- The Oxford Handbook of Warfare in the Classical World
- Abbreviations and Spelling Norms
- Emperors from Augustus to Heraclius
- War and Warfare in Ancient Greece
- War and Warfare in Ancient Rome
- The Archaeology of War
- Warfare and Environment in the Ancient World
- The Classical Greek Experience
- The Three Thousand: Alexander’s Infantry Guard
- The Hellenistic World at War: Stagnation or Development?
- War and Society in Greece
- The Rise of Rome
- Imperial Rome at War
- War and Society in the Roman Empire
- Men at War
- Treating the Sick and Wounded
- Keeping Military Discipline
- The Business of War: Mercenaries
- Logistics: Sinews of War
- War at Sea
- Greeks Under Siege: Challenges, Experiences, and Emotions
- Generalship: Leadership and Command
- Finding the Enemy: Military Intelligence
- Greek Rituals of War
- Roman Rituals of War
- The Athenian Expedition to Sicily
- The Peloponnesian War and Its Sieges
- Epaminondas at Leuctra, 371 b.c.
- Demetrius “the Besieger” and Hellenistic Warfare
- The Second Punic War
- Roman Warfare with Sasanian Persia
- Epilogue: The Legacy of War in the Classical World
Abstract and Keywords
This chapter discusses the Sicilian Expedition by Athens. Athens sent a large military force to Sicily in what has come to be called the Sicilian Expedition. The expedition, which grew into a massive military effort led by multiple generals, began with multiple leaders, one of whom, Nicias, had opposed it from the beginning. It is noted that the Athenian withdrawal in Sicily initially appears to have been ridiculous given their success, but as Thucydides explained, it was based on the late season and the lack of cavalry, money, allies, and supplies. The final phase of the expedition began with a naval battle. The expedition that had begun in 415 with a grand send-off in Athens ended in 413 with a tortuous retreat and pursuit.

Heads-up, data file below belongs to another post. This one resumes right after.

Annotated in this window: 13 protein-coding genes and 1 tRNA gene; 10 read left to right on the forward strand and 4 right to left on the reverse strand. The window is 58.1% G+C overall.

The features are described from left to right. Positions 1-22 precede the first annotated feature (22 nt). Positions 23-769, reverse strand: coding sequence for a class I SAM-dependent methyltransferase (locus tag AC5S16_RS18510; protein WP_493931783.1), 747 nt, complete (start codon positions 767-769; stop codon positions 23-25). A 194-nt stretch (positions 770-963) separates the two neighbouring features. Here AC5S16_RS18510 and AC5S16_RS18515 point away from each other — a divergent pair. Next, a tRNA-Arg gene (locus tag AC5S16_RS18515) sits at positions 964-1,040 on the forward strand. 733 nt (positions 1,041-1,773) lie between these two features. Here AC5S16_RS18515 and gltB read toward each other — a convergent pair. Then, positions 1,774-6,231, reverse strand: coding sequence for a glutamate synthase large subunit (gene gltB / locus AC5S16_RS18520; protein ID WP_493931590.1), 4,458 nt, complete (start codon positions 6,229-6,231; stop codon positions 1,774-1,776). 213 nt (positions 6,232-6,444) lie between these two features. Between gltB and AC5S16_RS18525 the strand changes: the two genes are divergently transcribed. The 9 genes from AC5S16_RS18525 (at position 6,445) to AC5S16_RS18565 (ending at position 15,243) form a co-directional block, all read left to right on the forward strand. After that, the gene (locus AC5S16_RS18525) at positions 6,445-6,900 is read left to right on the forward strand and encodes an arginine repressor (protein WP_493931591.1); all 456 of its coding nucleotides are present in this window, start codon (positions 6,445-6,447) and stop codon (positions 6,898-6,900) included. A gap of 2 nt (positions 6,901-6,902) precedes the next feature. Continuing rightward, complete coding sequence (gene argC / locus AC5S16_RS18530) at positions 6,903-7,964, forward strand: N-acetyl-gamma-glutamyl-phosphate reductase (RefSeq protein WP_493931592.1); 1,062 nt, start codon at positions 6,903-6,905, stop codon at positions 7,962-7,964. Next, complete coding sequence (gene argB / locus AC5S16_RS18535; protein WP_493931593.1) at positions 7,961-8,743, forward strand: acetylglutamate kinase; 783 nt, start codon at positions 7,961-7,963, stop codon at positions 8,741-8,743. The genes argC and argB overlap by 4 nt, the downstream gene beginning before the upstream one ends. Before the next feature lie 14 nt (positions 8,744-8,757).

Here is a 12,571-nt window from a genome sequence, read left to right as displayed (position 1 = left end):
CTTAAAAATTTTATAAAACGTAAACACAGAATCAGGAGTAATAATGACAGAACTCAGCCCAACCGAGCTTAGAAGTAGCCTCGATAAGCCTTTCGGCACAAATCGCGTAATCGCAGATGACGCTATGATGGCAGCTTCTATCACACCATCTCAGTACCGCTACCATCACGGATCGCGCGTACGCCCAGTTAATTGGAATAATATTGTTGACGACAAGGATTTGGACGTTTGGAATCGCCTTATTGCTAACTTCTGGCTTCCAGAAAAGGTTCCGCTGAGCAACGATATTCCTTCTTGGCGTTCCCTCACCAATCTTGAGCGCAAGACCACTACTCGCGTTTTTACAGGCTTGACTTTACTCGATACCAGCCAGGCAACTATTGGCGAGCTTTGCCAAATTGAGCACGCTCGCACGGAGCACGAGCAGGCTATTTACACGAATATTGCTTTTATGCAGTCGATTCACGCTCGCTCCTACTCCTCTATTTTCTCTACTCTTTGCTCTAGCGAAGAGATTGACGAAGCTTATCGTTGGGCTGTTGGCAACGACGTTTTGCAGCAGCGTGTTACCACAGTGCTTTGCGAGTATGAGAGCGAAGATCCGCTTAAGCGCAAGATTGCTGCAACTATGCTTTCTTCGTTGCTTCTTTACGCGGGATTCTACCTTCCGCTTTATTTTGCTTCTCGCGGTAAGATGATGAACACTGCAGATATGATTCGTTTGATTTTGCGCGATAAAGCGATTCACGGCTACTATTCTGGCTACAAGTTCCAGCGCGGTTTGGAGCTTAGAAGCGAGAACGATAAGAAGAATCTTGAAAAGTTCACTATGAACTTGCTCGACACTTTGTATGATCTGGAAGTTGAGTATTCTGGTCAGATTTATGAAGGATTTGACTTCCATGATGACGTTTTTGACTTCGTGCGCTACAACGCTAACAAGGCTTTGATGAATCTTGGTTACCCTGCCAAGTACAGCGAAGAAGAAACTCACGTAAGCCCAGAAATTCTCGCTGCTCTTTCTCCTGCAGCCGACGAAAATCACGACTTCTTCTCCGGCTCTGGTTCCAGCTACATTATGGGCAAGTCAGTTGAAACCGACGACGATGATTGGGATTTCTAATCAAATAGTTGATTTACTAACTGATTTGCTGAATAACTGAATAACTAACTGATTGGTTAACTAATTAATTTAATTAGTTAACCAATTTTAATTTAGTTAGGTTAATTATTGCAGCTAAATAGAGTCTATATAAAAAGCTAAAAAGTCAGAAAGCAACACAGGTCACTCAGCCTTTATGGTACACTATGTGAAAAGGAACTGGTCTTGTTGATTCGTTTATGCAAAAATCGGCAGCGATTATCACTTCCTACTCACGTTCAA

Lee L. Brice, Associate Professor of History, Western Illinois University
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